Downey: My mission is to try to write a funny piece using politics as the subject matter, and so I go with what I think is the most interesting, potentially funny idea that no one else is talking about.

Sanz: The week that Nancy Pelosi was made speaker, the only thing that we could come up with at the time was, because she was from San Francisco, to make her a dominatrix. I thought that was really, really cheap. … It was pretty frustrating. And it continues to be frustrating. I don't really like watching the political scenes that much anymore because they're not written in the writers' and actors' tone. They're written like Downey wants to put this message out. And I think that's kind of shitty.

Downey: I used to write this stuff with Al Franken when we started out; I was a standard-issue Harvard graduate commie, and Al was like a Democratic Party stalwart. I had contempt for the partisan stuff. And I became more conservative over the years, to the point where I'm now a conservative Democrat, which means in Hollywood terms I'm a McCarthyite, I suppose. But I have to say, and even Franken agrees with me — I've talked to him about this — that the last couple seasons of the show were the only two in the show's history where we were totally like every other comedy show: basically, an arm of the Hollywood Democratic establishment. [Jon] Stewart was more nuanced. We just stopped doing anything which could even be misinterpreted as a criticism of Obama.


Anonymous Anonymous said...

Of course because criticizing Obama is criticizing themselves and that is not what they do (And that's a good thing).

Still waiting for a funny conservative show.

4:07 AM, August 27, 2014  
Anonymous Denver Guy said...

If you are a dyed in the wool leftist, you'll never find a conservative comedian funny because you will take the jokes personally. As a conservative myself, I probably don't find SNL's jokes about Republicans as funny as those on the left do.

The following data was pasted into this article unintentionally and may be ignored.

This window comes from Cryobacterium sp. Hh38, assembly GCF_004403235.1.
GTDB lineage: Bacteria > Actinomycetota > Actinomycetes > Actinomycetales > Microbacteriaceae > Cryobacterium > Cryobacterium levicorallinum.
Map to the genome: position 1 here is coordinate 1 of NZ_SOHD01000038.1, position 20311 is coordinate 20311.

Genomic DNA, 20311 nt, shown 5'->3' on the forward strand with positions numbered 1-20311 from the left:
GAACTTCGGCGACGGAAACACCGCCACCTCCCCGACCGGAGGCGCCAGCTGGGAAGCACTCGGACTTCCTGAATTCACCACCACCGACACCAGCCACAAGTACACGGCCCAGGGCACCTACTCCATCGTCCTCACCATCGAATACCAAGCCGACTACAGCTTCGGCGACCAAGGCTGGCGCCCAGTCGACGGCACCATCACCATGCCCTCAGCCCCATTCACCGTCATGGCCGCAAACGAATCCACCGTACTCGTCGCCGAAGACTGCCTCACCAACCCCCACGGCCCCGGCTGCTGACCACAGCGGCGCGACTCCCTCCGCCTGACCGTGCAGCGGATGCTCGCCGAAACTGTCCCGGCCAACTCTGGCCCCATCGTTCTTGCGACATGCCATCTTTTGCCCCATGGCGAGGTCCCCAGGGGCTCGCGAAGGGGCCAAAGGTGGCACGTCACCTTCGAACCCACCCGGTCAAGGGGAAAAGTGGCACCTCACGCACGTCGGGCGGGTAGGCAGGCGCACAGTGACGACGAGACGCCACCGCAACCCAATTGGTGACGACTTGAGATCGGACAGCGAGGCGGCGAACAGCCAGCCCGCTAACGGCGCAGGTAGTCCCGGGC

Still, I think SNL has tried poking at both sides. I understand that their in-studio audience is going to tilt way left, so jokes about Obama golfing during crises aren't going to fly as well as jokes about Bush on the ranch.

The best Obama sequence I recall was when the ghoast of Martin Luther King visited him in the White House. Neither lived up to the other's expectations. Also, during the campaign, the jokes about how softthe media went on Obama were pretty on target.

This last season, I enjoyed the joint TV spot with Hillary Clinton and Michelle Obama obviously hating each other while tring to give a public service announcement.

8:12 AM, August 27, 2014  
Blogger LAGuy said...

Actually, Anon, satire has historically been conservative. Aristophanes and Swift were both reactionaries making fun of new-fangled ideas. For some reason, show biz today is the province of liberals so we tend to think of it as a left-wing thing (even if people moving in lockstep isn't necessarily that funny).

If you want to read a funny conservative in modern times there's always P. J. O'Rourke.

10:34 AM, August 27, 2014  
Blogger ColumbusGuy said...

PJ hasn't done much since Parliament of Whores. But that can carry him.

2:46 AM, August 28, 2014